doubling – (Repeater Term) On a repeater if two stations transmit simultaneously, the signals mix in the repeater’s receiver and results in a raspy signal. FM has a characteristic whereby the stronger signals “captures” and over-rides the weaker one.

D-region, D-layer – The lowest region of the ionosphere found approximately 25 to 55 miles above Earth; it fades away quickly after sunset and sometimes does not form at all on short winter days. The main impact of the D-layer on radio propagation is to absorb energy from signals passing through it.

dual-band antenna – antenna designed for use on two different Amateur Radio bands.

dummy load – a device which substitutes for an antenna during tests on a transmitter. It converts radio energy to heat instead of radiating energy. Offers a match to the transmitter output impedance.

duplexer – (Repeater Term) a device used in repeater systems which allows a single antenna to transmit and receive simultaneously. Thus typically for isolation on a system on the same band.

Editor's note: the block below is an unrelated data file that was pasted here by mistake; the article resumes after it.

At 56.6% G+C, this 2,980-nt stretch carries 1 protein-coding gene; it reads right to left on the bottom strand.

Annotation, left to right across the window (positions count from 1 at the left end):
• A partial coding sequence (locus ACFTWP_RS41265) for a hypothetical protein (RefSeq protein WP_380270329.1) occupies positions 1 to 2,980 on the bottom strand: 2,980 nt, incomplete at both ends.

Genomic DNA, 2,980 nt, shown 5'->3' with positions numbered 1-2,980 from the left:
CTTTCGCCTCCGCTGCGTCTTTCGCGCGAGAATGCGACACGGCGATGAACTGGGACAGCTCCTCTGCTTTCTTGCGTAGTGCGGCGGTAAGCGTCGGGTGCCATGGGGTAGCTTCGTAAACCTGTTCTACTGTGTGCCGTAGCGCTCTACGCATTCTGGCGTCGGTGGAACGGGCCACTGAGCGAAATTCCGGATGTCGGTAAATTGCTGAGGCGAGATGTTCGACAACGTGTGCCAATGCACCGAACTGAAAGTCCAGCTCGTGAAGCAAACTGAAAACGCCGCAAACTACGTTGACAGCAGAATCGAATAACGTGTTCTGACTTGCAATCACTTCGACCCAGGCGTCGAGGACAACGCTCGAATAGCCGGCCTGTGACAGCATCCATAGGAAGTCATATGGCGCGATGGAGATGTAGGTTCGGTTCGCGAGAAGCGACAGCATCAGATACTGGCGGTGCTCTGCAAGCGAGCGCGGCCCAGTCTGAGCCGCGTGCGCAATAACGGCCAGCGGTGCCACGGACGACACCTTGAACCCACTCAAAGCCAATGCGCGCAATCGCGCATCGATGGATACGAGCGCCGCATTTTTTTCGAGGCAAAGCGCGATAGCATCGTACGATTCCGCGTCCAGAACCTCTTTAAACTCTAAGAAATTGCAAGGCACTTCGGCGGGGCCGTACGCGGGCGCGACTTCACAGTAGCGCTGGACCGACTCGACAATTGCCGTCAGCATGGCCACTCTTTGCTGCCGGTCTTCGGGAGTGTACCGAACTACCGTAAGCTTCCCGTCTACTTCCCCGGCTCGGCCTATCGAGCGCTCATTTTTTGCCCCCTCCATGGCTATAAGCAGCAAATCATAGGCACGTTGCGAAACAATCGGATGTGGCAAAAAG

DVM – Digital voltmeter

DX – (noun) distant station; (verb) to contact a distant station

E (Echo)

earth ground – a circuit connection to a ground rod driven into the earth

Echolink –  Uses a network protocol called VoIP (Voice over IP). This program allows worldwide connections to be made between stations, from computer to station, or from computer to computer. There are more than 96,000 registered users in 128 countries worldwide.